Drinking French

The Iconic Cocktails, Apéritifs, and Café Traditions of France, with 160 Recipes

Buy
  • Share

Copy and paste the below script into your own website or blog to embed this book.

The New York Times bestselling author of My Paris Kitchen serves up more than 160 recipes for trendy cocktails, quintessential apéritifs, café favorites, complementary snacks, and more.

Bestselling cookbook author, memoirist, and popular blogger David Lebovitz delves into the drinking culture of France in Drinking French. This beautifully photographed collection features 160 recipes for everything from coffee, hot chocolate, and tea to Kir and regional apéritifs, classic and modern cocktails from the hottest Paris bars, and creative infusions using fresh fruit and French liqueurs. And because the French can't imagine drinking without having something to eat alongside, David includes crispy, salty snacks to serve with your concoctions. Each recipe is accompanied by David's witty and informative stories about the ins and outs of life in France, as well as photographs taken on location in Paris and beyond.

Whether you have a trip to France booked and want to know what and where to drink, or just want to infuse your next get-together with a little French flair, this rich and revealing guide will make you the toast of the town.

Under the Cover

An excerpt from Drinking French

On the darkened streets and sidewalks of France, the flicker of lights in corner cafés signals the start of the day. Whether you’re in a city like Paris, Lyon, or Marseille, or a village in the countryside, once the lights are on, the next order of business is to flip the switch on the coffee machine. With that simple action, the day begins.

While the machine is warming up, the beige ceiling lights cast a warm glow on wicker chairs stacked one on top of the other, along with the café tables, waiting to be set up on the sidewalk outside. Baguettes picked up at the local bakery on the way to work are propped up against the bar in a paper sack, and will eventually be sliced for breakfast tartines, served with butter and jam. But first things first: coffee.

Le barman (or woman) releases a sputtering blast of steam from the milk-warming wand, an indication that the machine is ready to go, as people start to wander in. In the wintertime, the warmth is definitely part of the attraction, as are the free morning newspapers on wooden spindles. But any time of the year, locals gather at their neighborhood bar to stand and drink a short, dark café express while reading the paper or catching up on commérages (gossip) in the neighborhood. Most of the customers have just woken up. Others are heading home after a long night of work—or play. But it doesn’t matter: There are no judgments in a French café; everyone is welcome to gather there, whether you spent the night sweeping the streets (or working the streets), are on your way to a business meeting, or are a timid tourist, hoping to get your first taste of France.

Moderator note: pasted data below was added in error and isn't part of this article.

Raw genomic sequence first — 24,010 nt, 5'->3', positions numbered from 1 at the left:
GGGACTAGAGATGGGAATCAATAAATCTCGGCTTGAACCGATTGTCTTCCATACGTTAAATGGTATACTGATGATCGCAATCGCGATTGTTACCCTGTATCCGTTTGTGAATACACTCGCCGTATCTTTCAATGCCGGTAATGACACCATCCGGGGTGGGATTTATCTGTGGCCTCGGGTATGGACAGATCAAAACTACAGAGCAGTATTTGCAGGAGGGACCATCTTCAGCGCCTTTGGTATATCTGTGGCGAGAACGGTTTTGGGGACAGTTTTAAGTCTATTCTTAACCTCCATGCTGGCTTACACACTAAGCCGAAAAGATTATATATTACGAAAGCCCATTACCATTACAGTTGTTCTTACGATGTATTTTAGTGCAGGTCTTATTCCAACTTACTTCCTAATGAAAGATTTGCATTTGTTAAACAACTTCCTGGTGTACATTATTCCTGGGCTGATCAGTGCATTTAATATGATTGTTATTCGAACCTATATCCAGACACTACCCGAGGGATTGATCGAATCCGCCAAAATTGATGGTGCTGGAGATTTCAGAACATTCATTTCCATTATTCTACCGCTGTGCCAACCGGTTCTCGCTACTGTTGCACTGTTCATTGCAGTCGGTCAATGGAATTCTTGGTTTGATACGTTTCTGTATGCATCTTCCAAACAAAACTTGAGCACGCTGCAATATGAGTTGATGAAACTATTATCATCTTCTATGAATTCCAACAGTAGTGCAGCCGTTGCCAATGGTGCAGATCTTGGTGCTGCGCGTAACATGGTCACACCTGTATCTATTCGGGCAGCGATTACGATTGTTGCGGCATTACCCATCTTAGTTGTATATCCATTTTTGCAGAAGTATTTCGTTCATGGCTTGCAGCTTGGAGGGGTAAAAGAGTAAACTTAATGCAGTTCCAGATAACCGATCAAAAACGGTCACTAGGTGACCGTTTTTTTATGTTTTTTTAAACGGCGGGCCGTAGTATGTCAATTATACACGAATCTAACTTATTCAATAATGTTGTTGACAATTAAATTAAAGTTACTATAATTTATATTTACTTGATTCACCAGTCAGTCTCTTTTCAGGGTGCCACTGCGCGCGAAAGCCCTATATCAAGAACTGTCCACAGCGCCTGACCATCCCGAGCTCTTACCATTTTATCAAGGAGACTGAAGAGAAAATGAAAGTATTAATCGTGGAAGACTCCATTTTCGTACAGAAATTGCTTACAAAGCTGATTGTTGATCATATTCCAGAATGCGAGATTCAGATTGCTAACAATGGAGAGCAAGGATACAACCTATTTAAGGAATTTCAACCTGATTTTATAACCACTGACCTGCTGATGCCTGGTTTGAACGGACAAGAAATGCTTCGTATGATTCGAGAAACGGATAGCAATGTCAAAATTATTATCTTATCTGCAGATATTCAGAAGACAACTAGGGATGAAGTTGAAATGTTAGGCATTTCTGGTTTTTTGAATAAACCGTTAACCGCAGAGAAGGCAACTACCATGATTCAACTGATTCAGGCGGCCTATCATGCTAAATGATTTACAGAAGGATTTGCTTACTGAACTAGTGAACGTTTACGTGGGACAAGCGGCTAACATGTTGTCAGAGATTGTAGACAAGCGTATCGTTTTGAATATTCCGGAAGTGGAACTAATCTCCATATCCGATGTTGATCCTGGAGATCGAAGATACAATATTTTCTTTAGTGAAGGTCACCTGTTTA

I fell into the latter category. On my first visit to Paris, zonked after the long flight from California, I walked into a nearby café and ordered a coffee at the counter. After the barman strong-armed the filter holder into place, he hit the switch and the espresso machine dribbled a trickle of murky dark liquid into a cup placed underneath the spout. When the flow of coffee stopped, he slid the cup and saucer toward me. I dutifully picked up my coffee, walked over to a table, and sat down to drink it. Within seconds the barman barked something at me that I didn’t understand (with my nonexistent comprehension of French, and French café customs), but eventually I deduced that I’d made a grave error by taking my coffee from the bar to a table, where the price of a cup doubles. I slunk back to the bar, embarrassed by my gaffe, finished my coffee, and left. That was my first lesson in how to drink, and behave, in a French café.

There seems to be a code of conduct for everything in France, from the salle d’attente of the doctor’s office, where you’re expected to greet each and every person in the waiting room when you walk in, to not calling a café waiter garçon (boy), which is a mild insult. One should say monsieur, because everyone is égal in France, and service here is about serving you, not being at your service. (You can thank the French Revolution for this mind-set, or blame it, if you’ve ever had a less-than-optimal customer service experience in the country.)

Later that afternoon, refreshed from a nap, I decided to go for a walk and take in the city. I had finally made it to Paris, the place I’d always dreamed of visiting, and didn’t want to spend my first day snoozing on the so-small-my-feet-were-hanging-over-the-edge bed in my hotel room. (Were French people really that tiny?) After meandering around for a while, stopping to admire the window of each and every chocolate and pastry shop I passed (there were so many of them—it was paradise!), I decided to try my luck again at a café. Being a sunny afternoon, I chose one where people were sitting at tables outside. And this time, I knew enough not to get my coffee at the bar first, and bring it to the table.